Memory B Cell Repertoire for Recognition of Evolving SARS-CoV-2 Spike by P. Tong et al

Published: 1 July 2021| Version 1 | DOI: 10.17632/tfvsfg47c7.1
Pei Tong


Memory B cell reserves can generate protective antibodies against repeated SARS-CoV-2 infections, but with unknown reach from original infection to antigenically drifted variants. We have sorted 216 spike-specific antibodies from 19 COVID-19 convalescent subjects. We charted memory B cell receptor-encoded antibodies by ELISA-and cell-based competition assay and found 7 major antibody competition groups against epitopes recurrently targeted across individuals. We included 15 published and newly determined structures of antibody-S complexes identified corresponding epitopic regions by cryo-EM. Group assignment correlated with cross-CoV-reactivity breadth, neutralization potency, and convergent antibody signatures. We used cell-based assay to test our well characterized cluster of antibodies binding to emerging SARS-CoV-2 variants. The variant of concern-- B.1.1.7, B.1.351 and P.1 largely escaped antibody groups tightly associated with the most potent neutralizing activity targeting SARS-CoV-2 N terminal domain and receptor binding domain of spike. Antibodies recognition to the S2 subdomain of spike is least affected. Escape was incomplete as some antibodies within variant-escaped competition groups (defined by original S binding) retained variant binding—suggesting the protective importance of otherwise-redundant original-virus recognition toward evolving virus. The results furnish a global atlas of S-specific memory B cell repertoires and illustrate properties driving viral escape and conferring robustness against emerging SARS-CoV-2 variants.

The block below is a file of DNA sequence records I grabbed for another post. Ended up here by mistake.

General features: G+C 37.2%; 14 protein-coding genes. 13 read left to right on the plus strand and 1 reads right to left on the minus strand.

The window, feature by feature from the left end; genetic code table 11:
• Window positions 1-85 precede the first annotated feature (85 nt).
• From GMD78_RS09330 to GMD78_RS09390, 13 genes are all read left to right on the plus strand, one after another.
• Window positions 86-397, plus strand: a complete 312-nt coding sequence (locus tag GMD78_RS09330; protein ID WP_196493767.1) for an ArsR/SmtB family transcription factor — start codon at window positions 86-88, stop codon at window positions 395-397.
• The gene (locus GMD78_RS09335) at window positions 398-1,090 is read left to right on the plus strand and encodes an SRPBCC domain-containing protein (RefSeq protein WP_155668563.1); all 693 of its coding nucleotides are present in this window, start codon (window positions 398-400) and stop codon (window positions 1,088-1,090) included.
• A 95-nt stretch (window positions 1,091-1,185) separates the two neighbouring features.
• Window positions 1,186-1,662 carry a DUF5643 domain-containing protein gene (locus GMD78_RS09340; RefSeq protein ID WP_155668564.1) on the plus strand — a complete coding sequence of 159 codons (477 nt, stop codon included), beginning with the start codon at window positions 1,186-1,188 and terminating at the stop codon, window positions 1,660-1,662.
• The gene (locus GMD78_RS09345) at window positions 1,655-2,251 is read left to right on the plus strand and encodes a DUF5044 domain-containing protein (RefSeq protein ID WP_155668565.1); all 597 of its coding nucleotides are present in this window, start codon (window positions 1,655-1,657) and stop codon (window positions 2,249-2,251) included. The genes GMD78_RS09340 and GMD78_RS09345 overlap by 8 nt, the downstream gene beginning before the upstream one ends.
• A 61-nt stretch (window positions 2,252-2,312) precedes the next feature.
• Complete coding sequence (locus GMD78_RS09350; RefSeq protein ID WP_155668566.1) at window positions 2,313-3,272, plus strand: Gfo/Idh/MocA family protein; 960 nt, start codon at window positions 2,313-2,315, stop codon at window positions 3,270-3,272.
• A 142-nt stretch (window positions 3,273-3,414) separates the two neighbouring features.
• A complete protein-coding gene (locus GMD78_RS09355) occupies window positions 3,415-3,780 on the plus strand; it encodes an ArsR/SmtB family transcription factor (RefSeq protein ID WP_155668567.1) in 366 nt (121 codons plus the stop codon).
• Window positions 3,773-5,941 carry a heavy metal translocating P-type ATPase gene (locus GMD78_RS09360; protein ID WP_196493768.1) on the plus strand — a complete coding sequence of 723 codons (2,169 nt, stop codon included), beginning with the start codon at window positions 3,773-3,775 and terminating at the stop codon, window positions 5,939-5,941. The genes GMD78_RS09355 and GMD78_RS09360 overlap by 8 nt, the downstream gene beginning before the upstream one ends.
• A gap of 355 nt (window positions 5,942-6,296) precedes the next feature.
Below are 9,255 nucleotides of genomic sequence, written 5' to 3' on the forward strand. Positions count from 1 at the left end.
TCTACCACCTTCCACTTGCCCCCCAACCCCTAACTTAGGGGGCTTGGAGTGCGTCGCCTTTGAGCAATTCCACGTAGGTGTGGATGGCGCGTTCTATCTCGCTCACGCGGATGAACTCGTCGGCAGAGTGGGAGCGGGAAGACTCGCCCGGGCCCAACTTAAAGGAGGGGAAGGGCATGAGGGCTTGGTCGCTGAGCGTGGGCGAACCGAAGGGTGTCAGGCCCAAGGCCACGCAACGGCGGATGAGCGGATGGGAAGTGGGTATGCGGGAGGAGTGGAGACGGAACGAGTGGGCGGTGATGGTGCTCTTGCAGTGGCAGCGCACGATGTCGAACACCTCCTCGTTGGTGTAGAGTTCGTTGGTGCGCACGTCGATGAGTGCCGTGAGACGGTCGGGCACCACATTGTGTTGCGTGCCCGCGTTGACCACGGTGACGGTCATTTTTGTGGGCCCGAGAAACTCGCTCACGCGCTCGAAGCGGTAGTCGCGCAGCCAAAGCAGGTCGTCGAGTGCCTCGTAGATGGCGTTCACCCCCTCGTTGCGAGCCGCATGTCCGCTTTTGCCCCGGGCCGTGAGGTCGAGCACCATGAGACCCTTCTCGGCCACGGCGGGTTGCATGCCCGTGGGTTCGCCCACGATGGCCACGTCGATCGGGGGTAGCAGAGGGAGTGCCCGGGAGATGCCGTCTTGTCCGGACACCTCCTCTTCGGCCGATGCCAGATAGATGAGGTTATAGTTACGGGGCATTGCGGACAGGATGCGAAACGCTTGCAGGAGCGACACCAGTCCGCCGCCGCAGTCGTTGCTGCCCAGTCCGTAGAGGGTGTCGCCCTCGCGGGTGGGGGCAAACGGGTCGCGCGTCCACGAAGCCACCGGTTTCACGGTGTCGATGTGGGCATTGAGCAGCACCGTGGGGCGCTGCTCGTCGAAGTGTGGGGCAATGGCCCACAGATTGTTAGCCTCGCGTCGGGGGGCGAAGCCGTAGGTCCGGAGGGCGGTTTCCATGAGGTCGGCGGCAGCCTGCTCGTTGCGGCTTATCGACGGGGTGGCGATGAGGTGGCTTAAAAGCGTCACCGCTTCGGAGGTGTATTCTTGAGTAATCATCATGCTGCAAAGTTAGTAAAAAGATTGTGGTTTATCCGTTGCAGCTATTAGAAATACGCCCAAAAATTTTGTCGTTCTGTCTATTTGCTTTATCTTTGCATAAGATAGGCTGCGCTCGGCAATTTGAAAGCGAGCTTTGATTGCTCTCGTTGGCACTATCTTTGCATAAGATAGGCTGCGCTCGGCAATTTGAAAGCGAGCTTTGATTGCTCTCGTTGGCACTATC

Brigham and Women's Hospital, Harvard Medical School


Flow Cytometry, Enzyme-Linked Immunosorbent Assay, Memory B Cell, Severe Acute Respiratory Syndrome Coronavirus 2